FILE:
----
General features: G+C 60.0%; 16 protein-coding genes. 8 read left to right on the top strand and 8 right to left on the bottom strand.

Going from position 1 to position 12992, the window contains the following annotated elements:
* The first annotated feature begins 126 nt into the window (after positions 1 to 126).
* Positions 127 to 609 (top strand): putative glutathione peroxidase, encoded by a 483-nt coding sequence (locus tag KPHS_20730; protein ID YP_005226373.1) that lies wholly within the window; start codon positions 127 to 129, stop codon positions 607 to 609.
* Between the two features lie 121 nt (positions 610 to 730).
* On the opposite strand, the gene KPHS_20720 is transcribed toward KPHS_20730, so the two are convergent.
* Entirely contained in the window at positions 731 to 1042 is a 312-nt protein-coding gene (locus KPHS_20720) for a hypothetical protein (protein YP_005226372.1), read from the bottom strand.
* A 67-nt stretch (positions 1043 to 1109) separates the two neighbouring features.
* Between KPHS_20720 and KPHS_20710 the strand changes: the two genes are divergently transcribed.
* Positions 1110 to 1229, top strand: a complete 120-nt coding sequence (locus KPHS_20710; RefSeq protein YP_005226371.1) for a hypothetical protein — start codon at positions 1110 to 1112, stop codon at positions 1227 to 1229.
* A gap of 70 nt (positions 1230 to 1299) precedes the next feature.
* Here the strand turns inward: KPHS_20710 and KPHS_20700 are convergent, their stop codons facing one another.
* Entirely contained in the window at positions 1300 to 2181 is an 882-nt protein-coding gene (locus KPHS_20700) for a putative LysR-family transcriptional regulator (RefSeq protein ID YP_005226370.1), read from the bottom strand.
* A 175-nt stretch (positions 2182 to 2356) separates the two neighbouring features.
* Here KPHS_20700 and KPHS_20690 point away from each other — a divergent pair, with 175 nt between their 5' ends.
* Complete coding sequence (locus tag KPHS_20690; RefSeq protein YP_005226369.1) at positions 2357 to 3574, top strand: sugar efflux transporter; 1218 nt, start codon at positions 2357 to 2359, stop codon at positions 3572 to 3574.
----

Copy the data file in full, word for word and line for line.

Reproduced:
General features: G+C 60.0%; 16 protein-coding genes. 8 read left to right on the top strand and 8 right to left on the bottom strand.

Going from position 1 to position 12992, the window contains the following annotated elements:
* The first annotated feature begins 126 nt into the window (after positions 1 to 126).
* Positions 127 to 609 (top strand): putative glutathione peroxidase, encoded by a 483-nt coding sequence (locus tag KPHS_20730; protein ID YP_005226373.1) that lies wholly within the window; start codon positions 127 to 129, stop codon positions 607 to 609.
* Between the two features lie 121 nt (positions 610 to 730).
* On the opposite strand, the gene KPHS_20720 is transcribed toward KPHS_20730, so the two are convergent.
* Entirely contained in the window at positions 731 to 1042 is a 312-nt protein-coding gene (locus KPHS_20720) for a hypothetical protein (protein YP_005226372.1), read from the bottom strand.
* A 67-nt stretch (positions 1043 to 1109) separates the two neighbouring features.
* Between KPHS_20720 and KPHS_20710 the strand changes: the two genes are divergently transcribed.
* Positions 1110 to 1229, top strand: a complete 120-nt coding sequence (locus KPHS_20710; RefSeq protein YP_005226371.1) for a hypothetical protein — start codon at positions 1110 to 1112, stop codon at positions 1227 to 1229.
* A gap of 70 nt (positions 1230 to 1299) precedes the next feature.
* Here the strand turns inward: KPHS_20710 and KPHS_20700 are convergent, their stop codons facing one another.
* Entirely contained in the window at positions 1300 to 2181 is an 882-nt protein-coding gene (locus KPHS_20700) for a putative LysR-family transcriptional regulator (RefSeq protein ID YP_005226370.1), read from the bottom strand.
* A 175-nt stretch (positions 2182 to 2356) separates the two neighbouring features.
* Here KPHS_20700 and KPHS_20690 point away from each other — a divergent pair, with 175 nt between their 5' ends.
* Complete coding sequence (locus tag KPHS_20690; RefSeq protein YP_005226369.1) at positions 2357 to 3574, top strand: sugar efflux transporter; 1218 nt, start codon at positions 2357 to 2359, stop codon at positions 3572 to 3574.